I've been meaning to make my own cider vinegar since i first saw a recipe in the New Zealand Lifestyle Block magazine in April 2015. It has taken me until now to get around to it, and if it weren't for this blog i might still not have managed it. This time of year is very busy, with gardens to bed down for the winter, and much fruit and veges to bottle and preserve or otherwise store. However most years i bottle apples, (either on their own, or as a combination with quince, feijoas, gooseberries or blackcurrants), and the bottling of apples creates peels and cores, which is what you need for making cider vinegar. So i should have managed to get around to it before now.
Maybe it was just that it was one more thing to think about, and although not a great deal of effort goes in to the making of cider vinegar, you need to be a little bit prepared. This year i was so determined to make some that i ended up bottling apples as a by-product of creating peel and cores, rather then the other way around.
The slight problem i have with making my own cider vinegar, is that the apples that i use (from our own two trees and from a variety of roadside trees) tend to be quite "buggy", and the cores often look rather unsuitable for any form of human consumption, being full of bugs and bug poop. My sister-in-law makes her own cider vinegar each year, and tells me she is not too fussy about the buggy bits, but i'm assuming her apples are less buggified than the ones i've been using. And she makes her cider vinegar from pressed apple juice, which provides a better apple to bug ratio. I guess you don't want to be thoroughly fussy, as you want to be introducing some wild yeasts to do the fermenting, but at the same time you want to taste apple and not bug. (for the entomologists among you, i'm using the term 'bug' in its most generic and un-technical form to encompass any form of invertebrate that chooses to inhabit my apples). Anyway, it is now 10 days since my cider vinegar was started, and it is bubbling happily away in the laundry closet. Hopefully things will continue to progress as per the instructions!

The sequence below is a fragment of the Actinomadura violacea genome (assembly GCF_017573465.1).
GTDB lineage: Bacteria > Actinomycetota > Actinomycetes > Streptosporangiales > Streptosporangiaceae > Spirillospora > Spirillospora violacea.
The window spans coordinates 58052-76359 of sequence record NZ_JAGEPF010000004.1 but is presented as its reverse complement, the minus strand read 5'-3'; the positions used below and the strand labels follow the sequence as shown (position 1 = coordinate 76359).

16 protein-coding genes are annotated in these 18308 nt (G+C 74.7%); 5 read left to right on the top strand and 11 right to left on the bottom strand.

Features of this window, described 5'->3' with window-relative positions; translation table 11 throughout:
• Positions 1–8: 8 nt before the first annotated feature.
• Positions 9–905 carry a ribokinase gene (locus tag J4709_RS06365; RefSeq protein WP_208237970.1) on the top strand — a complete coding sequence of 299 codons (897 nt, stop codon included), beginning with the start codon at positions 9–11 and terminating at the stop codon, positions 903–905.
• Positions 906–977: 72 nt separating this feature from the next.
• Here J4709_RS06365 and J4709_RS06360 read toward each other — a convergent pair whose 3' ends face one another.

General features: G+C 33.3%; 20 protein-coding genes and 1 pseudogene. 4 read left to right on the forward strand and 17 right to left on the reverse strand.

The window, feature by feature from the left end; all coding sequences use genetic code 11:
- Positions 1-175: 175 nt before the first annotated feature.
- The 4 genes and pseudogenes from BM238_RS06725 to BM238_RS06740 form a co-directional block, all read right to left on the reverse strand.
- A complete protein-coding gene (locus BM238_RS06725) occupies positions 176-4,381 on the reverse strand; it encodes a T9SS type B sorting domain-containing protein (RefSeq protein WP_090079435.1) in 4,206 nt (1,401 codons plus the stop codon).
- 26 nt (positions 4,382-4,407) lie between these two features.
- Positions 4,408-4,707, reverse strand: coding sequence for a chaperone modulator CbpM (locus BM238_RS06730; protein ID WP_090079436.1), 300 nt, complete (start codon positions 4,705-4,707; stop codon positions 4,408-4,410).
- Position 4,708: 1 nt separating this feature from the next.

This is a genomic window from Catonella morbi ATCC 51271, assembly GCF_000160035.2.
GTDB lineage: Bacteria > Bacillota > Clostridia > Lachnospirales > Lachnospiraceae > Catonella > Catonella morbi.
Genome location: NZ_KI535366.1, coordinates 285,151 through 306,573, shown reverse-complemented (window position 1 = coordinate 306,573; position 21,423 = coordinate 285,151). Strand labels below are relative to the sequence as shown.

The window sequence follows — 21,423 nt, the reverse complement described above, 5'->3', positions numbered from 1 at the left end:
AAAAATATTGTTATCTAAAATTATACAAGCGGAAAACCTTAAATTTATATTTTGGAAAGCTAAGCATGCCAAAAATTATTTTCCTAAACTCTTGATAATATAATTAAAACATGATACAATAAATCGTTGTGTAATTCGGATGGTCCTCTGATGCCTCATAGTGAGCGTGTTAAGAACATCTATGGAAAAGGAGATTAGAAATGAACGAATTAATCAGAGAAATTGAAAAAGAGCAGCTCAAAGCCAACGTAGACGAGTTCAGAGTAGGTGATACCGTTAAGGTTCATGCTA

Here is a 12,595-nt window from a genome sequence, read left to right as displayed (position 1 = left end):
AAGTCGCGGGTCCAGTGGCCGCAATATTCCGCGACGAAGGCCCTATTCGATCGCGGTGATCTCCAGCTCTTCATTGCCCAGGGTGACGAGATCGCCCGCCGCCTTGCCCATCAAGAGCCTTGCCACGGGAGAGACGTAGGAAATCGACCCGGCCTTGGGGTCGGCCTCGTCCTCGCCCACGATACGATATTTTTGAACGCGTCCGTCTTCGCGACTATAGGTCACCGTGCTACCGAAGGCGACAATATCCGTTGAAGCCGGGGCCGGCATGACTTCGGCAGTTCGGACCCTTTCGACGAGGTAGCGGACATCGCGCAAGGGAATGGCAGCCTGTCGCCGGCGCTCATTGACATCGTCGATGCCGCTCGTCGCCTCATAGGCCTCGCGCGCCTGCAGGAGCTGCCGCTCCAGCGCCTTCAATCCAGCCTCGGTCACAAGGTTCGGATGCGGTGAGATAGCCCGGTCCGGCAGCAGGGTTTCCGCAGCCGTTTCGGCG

APPLE CIDER VINEGAR
Kristina Jensen in NZ Lifestyle Block Magazine,
Peel and cores of 15-20 apples
2-3 litres of boiled, cooled water
2 large tablespoons good quality honey, brown sugar or molasses, dissolved in 1 cup boiling water.
1 cup organic cider vinegar, preferably with the 'mother' in it.
The mother is the slimy brown stuff that forms at the top or bottom of a cider vinegar bottle, or can also take the form of a mushroom. This is the good bacteria that causes fermentation.
Place cores and peels into a wide mouth container that's been sterilised with hot water - a big glass jar or small plastic bucket.
Pour in the water until it is covering the apple, plus a bit more. Stir in the sweetener and the cider vinegar with the 'mother' in it.
Secure a clean cloth over the container with string or rubber-band. Leave in a dark place close at hand so you can keep an eye on it. It should start bubbling after 7-10 days, but if none occurs you may have to add half a teaspoon of bread-making yeast to help it along. If white mould forms on the surface within the first month you can do one of two things: if it bothers you, you can skim it off gently without disturbing the contents, or you can leave it alone.
After 4 to 6 weeks the bubbling should have stopped and souring will begin. After 8 weeks, taste the vinegar (for acidity) and smell it. Hopefully it tastes and smells like vinegar!
Strain all the cores and peel through two layers of cheesecloth and pour the vinegar into bottles, ready for use. Dilute with water if it is too strong.
At some point anpother mother may form just below the surface of your vinegar. Remove carefully and keep in a sterilised jar in a bit of vinegar for the next batch. It is okay if your vinegar is cloudy - that's just the mother growing.